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Netone Asking Subscribers To Report Simbox Fraud – The Scam On The Rise in Zim?

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Have you ever received an international call, whose quality was very poor, a lot of delays, and most importantly, the number calling you appeared as a local call instead of the international format? Well, some fraudster is fraudulently making that call possible using a Simbox. And Simbox fraud seem to be on the rise (or its happening) judging by messages Netone is sending its customers.

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What’s Simbox fraud

A SIM box fraud is a setup in which fraudsters uses a device with several ports for SIM cards to connect international calls through it. In essence, the fraudster connects international calls through local phone numbers (of th country which they are operating) to make it appear as if the call is a local call. This way, fraudsters bypass all international interconnect charges.

You probably remember that in 2014 a certain Bulawayo guy was found operating a sim box that used 164 lines from all three Mobile Network Operators (MNO). The network operator whose SIM cards were used to connect the calls in Zimbabwe only get paid for a local call rate because the call was rerouted through a local SIM card. Then the fraudsters receive the international charges for rerouted calls.

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So clearly the fraudsters deny MNOs from benefiting from international phone calls which bring them foreign currency that they desperately need in at this point of time in Zimbabwe.

However, this is not a problem that’s exclusive to Zimbabwe only. It is estimated that Africa loses over 150 million US dollars every year to interconnection frauds. And when we combine Africa and the rest of the world, the loss in revenue to MNOs is, not surprisingly, billions.

Causes of simbox fraud

More often than not, the problem is prevalent in countries where the incoming international traffic rates are high and controls are lax in terms of availability of SIMs. However, it’s not necessarily countries with high incoming traffic rates experience this fraud, but even those with competitevely low rates are hit with simbox fraud.

So I believe the availability of SIM cards at cheaper prices and the lack of law enforcement over the sale of prepaid SIM cards is the real issue that’s making Simbox fraud thrive in all countries, be it a country with cheap rates or high rates.

Is there any danger for the caller or receiver Simbox fraud call?

Apart from the poor quality of the call, there isn’t any clearly identified danger to the caller or receiver of a such a call connection.

Are MNOs detecting this fraud? And is it it on the rise?


To begin with, SIM boxes are programmed to mimic the activities of a normal call user. Couple that with the growing sophistication around SIM box technologies and the fraudsters getting smarter to outfox local operators, detecting Simbox fraud is getting way harder these days. Therefore its hard to really determine if Simbox fraud is on the rise because even the MNOs themselevs are failing to detect it. But rest assured the practice is happening in Zim.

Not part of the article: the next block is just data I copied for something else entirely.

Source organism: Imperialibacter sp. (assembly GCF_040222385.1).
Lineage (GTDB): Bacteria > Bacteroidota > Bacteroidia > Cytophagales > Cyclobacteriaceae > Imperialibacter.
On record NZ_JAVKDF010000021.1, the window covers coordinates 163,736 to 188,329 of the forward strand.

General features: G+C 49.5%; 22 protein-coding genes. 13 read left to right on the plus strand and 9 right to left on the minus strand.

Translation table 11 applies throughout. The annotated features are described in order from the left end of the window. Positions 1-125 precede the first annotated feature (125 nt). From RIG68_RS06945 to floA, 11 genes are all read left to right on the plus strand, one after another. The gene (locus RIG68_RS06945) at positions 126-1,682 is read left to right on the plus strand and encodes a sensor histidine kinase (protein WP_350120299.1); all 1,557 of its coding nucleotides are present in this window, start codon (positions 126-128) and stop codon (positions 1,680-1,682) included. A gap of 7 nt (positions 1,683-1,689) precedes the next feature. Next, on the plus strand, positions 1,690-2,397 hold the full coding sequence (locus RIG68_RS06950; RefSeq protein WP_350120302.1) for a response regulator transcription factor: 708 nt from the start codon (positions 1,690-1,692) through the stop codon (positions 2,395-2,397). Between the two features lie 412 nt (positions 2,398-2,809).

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4 thoughts on “Netone Asking Subscribers To Report Simbox Fraud – The Scam On The Rise in Zim?

  1. Please go and research what a Simbox is and how it works, then write a proper explanation. The explanation provided sounds like a tech layman’s perspective. There are VOIP gateways involved, you don’t just “connect” the calls.

    Anyway, I think it’s a silly request from Netone. Why would I block a channel of communication that I’m benefitting from? They are asking local people to make it harder and more expensive for diaspora people to contact them.

    1. Hi. Yea I agree it’s a layman’s and brief definition of Simbox. I did it deliberately to trim down the definition up to that level so as to make average guy understand it. Forgive me if trimming down didn’t really communicate what a Simbox really is.

      Hahaha Maybe they are betting that when customers see “Fraud” they will think that they are being conned so it will prompt them to get hold of Netone. But I think someone who understands Simbox works won’t gives Netone a heads up

  2. You underrate the intellect of the average person. Do not expect a person a learn anything if you assume they are too dumb too understand to begin with. That’s what colonialists used to (and still do) to us. Lest I digress, it’s a tech-blog at it’s root, so in-depth explanations are to be expected where tech is involved.

  3. Vanhu vekutechzim vanobva vatozviita sevanoziva zvese and vanhu vese matofo… Sometimes they’re articles are shallow… And sometimes theybexplain nothing

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